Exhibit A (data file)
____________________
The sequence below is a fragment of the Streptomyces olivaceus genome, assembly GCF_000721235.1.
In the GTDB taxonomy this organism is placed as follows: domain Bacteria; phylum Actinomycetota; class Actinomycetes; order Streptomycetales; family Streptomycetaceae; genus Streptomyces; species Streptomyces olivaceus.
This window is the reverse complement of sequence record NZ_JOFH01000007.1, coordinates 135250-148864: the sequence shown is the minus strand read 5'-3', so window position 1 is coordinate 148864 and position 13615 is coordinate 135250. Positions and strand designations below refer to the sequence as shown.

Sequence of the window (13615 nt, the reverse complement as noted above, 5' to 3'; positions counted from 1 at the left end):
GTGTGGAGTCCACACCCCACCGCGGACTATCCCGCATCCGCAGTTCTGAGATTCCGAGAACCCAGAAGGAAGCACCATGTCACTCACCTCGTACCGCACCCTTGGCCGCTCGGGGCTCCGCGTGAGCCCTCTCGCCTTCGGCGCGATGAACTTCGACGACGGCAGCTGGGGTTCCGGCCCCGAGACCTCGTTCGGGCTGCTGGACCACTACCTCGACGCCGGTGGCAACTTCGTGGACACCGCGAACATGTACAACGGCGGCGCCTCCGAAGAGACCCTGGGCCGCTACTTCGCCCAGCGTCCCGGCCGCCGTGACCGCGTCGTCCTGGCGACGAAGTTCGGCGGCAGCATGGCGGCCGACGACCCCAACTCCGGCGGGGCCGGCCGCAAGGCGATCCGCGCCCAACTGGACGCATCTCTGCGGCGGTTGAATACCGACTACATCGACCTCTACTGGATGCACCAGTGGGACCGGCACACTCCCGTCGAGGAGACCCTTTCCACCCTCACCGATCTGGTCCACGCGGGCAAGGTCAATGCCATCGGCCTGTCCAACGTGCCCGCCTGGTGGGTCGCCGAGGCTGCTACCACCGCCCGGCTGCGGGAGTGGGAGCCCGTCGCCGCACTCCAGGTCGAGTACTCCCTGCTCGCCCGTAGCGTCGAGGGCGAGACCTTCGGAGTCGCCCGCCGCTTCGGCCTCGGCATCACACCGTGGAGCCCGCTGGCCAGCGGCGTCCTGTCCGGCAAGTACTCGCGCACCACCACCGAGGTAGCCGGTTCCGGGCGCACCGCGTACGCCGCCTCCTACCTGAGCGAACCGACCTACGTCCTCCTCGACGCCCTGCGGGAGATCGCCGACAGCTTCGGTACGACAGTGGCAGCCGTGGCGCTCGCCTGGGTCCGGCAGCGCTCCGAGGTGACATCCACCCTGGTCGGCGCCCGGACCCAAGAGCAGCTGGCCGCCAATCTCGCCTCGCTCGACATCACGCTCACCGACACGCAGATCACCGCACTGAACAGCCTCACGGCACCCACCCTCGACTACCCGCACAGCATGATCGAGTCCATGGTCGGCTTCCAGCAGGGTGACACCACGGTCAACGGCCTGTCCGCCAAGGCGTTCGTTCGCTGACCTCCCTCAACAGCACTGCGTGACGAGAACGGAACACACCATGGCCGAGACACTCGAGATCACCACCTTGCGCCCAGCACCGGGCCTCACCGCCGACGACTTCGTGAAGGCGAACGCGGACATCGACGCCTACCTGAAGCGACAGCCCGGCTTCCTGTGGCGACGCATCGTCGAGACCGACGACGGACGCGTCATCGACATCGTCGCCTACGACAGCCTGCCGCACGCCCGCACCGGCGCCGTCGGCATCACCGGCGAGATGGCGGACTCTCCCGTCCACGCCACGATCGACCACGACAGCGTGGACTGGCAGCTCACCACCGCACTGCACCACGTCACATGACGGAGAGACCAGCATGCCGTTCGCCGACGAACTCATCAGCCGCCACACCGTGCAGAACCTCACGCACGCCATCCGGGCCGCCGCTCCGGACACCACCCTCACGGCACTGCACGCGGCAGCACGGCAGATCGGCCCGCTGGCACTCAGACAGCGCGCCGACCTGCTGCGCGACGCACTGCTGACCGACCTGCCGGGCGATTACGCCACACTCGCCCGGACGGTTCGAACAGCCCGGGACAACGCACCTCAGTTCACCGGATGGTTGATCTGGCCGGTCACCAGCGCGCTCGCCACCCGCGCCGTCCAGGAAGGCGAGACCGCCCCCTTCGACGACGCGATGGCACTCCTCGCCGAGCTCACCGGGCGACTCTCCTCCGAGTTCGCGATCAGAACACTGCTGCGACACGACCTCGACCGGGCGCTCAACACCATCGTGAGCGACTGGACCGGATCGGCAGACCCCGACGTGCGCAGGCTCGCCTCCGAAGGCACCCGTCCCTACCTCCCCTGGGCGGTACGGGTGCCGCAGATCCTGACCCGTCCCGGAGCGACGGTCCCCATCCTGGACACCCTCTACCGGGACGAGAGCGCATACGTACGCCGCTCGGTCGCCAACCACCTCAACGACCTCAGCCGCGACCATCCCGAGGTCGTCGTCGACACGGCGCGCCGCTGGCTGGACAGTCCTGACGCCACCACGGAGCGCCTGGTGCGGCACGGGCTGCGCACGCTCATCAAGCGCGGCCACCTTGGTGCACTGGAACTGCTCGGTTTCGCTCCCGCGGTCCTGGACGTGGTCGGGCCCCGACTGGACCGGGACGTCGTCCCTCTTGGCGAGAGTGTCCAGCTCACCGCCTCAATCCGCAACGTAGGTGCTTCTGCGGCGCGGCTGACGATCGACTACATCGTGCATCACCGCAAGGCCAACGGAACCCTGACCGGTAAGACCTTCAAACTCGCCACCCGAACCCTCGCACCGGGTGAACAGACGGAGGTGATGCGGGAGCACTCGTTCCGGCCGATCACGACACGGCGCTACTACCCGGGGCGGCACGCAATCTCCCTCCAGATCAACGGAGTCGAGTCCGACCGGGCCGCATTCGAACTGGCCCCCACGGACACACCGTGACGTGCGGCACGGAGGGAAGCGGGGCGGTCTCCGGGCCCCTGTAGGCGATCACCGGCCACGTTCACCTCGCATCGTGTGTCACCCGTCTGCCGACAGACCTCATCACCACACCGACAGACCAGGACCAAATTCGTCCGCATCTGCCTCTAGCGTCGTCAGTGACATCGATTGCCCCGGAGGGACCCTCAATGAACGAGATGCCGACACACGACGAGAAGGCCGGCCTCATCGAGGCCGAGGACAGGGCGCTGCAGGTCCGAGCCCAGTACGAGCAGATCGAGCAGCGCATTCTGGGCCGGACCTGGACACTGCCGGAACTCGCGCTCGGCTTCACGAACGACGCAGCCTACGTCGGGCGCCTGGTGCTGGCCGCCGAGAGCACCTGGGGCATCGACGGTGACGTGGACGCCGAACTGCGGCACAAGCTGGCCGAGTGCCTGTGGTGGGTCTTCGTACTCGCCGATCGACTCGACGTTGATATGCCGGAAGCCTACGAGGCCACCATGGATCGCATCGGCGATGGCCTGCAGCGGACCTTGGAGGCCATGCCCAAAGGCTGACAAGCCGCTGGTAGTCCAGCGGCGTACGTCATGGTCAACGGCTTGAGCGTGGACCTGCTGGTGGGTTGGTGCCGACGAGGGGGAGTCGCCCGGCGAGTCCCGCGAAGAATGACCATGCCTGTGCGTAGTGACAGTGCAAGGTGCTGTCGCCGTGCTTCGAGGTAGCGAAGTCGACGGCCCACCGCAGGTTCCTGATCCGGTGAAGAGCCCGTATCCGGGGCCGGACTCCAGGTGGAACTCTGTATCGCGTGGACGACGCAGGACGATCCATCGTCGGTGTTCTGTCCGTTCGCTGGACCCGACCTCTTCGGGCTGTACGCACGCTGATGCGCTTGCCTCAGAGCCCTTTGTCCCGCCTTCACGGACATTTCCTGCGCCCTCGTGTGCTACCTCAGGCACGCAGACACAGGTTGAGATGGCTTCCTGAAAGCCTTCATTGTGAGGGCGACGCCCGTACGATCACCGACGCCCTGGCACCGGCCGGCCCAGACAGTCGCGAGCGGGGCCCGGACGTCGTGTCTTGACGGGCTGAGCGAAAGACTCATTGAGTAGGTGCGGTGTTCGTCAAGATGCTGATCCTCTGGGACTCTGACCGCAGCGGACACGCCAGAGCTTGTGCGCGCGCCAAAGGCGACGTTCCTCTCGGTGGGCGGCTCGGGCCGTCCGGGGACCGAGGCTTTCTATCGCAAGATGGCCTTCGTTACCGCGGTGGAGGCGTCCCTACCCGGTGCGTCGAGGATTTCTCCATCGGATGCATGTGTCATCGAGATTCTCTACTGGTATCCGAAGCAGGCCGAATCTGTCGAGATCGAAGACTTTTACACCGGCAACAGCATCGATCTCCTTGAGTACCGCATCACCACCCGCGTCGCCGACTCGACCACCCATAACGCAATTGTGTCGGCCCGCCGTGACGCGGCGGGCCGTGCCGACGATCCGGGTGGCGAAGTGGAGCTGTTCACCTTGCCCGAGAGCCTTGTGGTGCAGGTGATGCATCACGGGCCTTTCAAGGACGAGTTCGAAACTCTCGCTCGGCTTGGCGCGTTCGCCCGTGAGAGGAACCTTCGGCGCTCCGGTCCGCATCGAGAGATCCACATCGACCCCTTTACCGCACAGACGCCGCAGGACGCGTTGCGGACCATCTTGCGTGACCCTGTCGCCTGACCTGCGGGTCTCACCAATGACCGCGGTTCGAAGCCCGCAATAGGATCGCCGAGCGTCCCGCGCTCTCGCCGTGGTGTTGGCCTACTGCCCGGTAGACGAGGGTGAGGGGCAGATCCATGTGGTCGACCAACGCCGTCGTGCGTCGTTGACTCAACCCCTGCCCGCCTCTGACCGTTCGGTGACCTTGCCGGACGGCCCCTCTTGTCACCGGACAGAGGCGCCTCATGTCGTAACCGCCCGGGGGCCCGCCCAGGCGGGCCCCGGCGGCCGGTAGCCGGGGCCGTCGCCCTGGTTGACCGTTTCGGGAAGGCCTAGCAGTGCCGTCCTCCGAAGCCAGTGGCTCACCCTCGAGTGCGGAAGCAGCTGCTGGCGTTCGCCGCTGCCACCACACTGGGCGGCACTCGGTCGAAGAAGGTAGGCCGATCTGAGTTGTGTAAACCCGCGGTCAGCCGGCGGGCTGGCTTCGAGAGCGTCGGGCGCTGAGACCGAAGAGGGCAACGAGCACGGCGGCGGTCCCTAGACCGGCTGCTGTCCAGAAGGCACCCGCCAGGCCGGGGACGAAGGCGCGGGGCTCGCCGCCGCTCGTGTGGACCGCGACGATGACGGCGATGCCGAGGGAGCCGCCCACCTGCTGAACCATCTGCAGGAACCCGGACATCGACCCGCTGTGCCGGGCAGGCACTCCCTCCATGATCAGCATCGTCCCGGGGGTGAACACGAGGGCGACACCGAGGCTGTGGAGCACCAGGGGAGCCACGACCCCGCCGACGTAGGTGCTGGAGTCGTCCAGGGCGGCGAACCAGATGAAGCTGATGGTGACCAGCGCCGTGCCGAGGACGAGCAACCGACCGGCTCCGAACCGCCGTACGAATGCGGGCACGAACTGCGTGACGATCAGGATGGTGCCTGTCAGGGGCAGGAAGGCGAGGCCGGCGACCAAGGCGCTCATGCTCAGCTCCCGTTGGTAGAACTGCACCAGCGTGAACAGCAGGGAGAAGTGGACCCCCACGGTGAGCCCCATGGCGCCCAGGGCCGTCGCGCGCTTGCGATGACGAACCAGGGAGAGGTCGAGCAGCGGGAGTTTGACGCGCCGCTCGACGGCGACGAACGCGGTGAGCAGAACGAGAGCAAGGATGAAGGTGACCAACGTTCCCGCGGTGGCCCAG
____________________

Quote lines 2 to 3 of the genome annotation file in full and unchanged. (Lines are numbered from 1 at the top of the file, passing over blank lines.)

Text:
In the GTDB taxonomy this organism is placed as follows: domain Bacteria; phylum Actinomycetota; class Actinomycetes; order Streptomycetales; family Streptomycetaceae; genus Streptomyces; species Streptomyces olivaceus.
This window is the reverse complement of sequence record NZ_JOFH01000007.1, coordinates 135250-148864: the sequence shown is the minus strand read 5'-3', so window position 1 is coordinate 148864 and position 13615 is coordinate 135250. Positions and strand designations below refer to the sequence as shown.